A trip to Greece in the coming weeks may feel like an intrusion -- a sojourn into a land of private grief and public fury.
Sitting on the beach in Corfu or sipping wine at a tavern in Athens as the Greeks play out their very public crisis -- come what may -- is likely to make any foreign visitor feel a bit guilty, a bit helpless and, perhaps, unwelcome.
Greece's debt crisis has badly hurt tourism, forcing visitors to clamber over fences to see closed monuments or curtail trips to avoid unrest, endangering new cultural initiatives and even raising concerns about the security around some of the country's most precious archaeological sites.
That's not what the Greeks want, of course. It's not what they want at all.
Tourism has long sustained Greece and despite -- or perhaps because of -- its problems, the nation had an astounding year in 2011. A record 16.5 million tourists visited last year, and revenues rose by 10 percent to 10.5 billion euros. Industry officials pinned the success to political turmoil in rival destinations like Tunisia and Egypt, but it's likely that dramatically lower fares were a major factor.
This year, however, things aren't so sunny. Tourist receipts for the first quarter tumbled by 15.1 percent, the Bank of Greece said, while Greek airport arrivals fell 5.1 percent in the first five months of the year. Meanwhile, online hotel prices in Greece show an 8 percent decline this month compared with June 2011, according to Trivago.gr, with rates in Athens down by 22 percent over last year. Overall hotel rates in Greece now average just 100 euros for a twin room, considerably lower than most other European nations.
"The prices have gone down everywhere," said Emmanuel Christodoulakis of the Greek National Tourism Organization. "You can find so many specials on the hotels and restaurants. There is much more affordable tourism in Greece right now."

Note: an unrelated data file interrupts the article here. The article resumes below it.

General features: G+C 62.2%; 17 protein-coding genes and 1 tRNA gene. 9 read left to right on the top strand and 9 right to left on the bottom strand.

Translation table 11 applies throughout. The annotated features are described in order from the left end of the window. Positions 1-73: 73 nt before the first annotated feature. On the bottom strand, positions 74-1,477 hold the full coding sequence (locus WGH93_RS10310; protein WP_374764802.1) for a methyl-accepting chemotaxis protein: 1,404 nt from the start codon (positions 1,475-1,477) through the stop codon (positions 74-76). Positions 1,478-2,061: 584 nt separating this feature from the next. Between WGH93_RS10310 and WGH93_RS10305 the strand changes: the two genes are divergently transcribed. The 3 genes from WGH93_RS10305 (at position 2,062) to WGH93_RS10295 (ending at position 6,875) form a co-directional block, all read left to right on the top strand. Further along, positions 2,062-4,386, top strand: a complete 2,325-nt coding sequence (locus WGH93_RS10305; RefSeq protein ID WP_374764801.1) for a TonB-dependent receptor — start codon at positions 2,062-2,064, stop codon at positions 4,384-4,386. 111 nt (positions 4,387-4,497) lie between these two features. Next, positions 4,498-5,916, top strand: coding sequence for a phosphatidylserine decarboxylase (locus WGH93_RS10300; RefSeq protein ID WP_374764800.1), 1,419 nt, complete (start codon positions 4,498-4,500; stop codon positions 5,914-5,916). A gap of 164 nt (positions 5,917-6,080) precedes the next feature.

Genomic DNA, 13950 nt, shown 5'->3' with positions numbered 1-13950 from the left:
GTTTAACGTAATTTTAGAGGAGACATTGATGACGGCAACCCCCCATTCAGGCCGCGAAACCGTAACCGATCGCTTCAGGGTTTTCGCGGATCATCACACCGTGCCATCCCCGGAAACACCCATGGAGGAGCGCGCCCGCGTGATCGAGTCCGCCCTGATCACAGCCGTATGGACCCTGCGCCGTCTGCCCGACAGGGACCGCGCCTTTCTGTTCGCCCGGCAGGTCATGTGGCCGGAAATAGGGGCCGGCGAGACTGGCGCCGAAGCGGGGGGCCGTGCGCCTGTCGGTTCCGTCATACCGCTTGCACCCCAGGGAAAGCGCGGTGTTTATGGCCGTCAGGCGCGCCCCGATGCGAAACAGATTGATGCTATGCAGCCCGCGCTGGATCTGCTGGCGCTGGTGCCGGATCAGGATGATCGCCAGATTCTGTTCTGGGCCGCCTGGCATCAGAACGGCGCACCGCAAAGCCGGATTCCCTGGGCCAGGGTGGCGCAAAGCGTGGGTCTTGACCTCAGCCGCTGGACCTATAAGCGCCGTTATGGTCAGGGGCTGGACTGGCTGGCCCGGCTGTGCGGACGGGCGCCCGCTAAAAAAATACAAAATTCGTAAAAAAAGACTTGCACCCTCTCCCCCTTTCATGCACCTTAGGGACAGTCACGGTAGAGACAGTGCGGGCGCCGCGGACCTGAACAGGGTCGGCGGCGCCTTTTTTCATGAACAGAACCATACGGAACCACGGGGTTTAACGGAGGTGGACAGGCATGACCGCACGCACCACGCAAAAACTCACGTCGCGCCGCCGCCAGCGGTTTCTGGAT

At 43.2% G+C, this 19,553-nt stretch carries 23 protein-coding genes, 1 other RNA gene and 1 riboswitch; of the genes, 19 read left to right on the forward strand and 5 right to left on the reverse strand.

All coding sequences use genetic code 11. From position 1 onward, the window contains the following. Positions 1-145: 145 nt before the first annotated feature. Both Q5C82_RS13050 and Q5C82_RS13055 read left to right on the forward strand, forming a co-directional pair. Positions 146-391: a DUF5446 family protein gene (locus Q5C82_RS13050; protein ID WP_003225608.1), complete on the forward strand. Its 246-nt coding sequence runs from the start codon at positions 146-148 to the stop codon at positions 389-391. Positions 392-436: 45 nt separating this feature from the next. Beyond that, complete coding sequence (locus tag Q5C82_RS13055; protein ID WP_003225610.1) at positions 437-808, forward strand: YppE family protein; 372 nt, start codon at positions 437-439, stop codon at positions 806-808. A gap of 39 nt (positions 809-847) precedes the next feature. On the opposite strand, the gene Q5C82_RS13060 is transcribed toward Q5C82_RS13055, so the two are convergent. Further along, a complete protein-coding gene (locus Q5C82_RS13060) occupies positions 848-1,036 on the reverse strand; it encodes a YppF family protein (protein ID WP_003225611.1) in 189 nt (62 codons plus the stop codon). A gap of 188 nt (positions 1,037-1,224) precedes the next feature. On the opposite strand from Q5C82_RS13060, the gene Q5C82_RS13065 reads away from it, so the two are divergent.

Christodoulakis said he's not worried about the currency and believes now is a better time than ever to go to Greece. He acknowledges that Greece has seen a dip in numbers this year but puts the blame on money-strapped Europeans weary of traveling.
Travel agents in the U.K. and Germany have offered steep discounts to help kick-start slumping demand as the economic crisis hits travel spending across Europe. Residents of the two nations account for a large percentage of Greece's visitors, but reports of anti-German sentiment and the fear of being stranded amid protests has left several would-be visitors leery. Many of the 2.2 million Germans who holidayed in Greece last year appear to be headed for other destinations like Spain or Turkey.
London-based Olympic Holidays, a major seller of Greek package holidays in the UK, reduced its rates by up to 25 percent for peak season travel in an attempt to get Brits out on the Greek Isles.
Still, it's unlikely Greece will come anywhere close to last year's numbers.
"We will see a considerable drop in tourism income," the head of Greece's tourism enterprises association SETE, Andreas Andreadis, said last week. He put the number between 10 and 15 percent.
Tourism is vital to the Greek economy and accounts for about 15 percent of output and one in five jobs -- this in a country where unemployment has hit a record high of 21 percent.
Tourism officials in Greece hope to lure travelers from Russia, Ukraine and Israel to help make up for the loss from Western European markets. They blame negative publicity in Western Europe and the Americas for distorting the country's image.
"The immediate result is the devaluation of our country in the international tourism market," the head of the Hellenic Association of Tourism and Travel Agencies, Giorgos Telonis, told Athens-based ekathimerini.com.
The National Tourism Organization just launched an initiative using social media to respond to "inaccuracies or speculations" that may have soured people's opinions. The tourism body has invited social media savvy English speakers to join its True Greece campaign to highlight their positive experiences.
But the final insult may be closer to home: a collapse in domestic tourism.
Greek travelers make up 25 percent of the all-important sector, yet even those that continue to travel have less money to spend. Most state employees have seen their salaries slashed as the government races to reduce the largest debt-to-output ratio in the euro zone.
And then there's the concern about the currency. Nobody knows what will happen this Sunday, so most Greeks are keeping what money they have left.
With all these absent tourists, Greek employees' wages and hours have been cut, further derailing the economy and feeding the downward economic spiral.
All the while, the massive marble columns that blanket so many hills in Greece serve as a reminder that fortunes are fleeting. But so too are tragedies.
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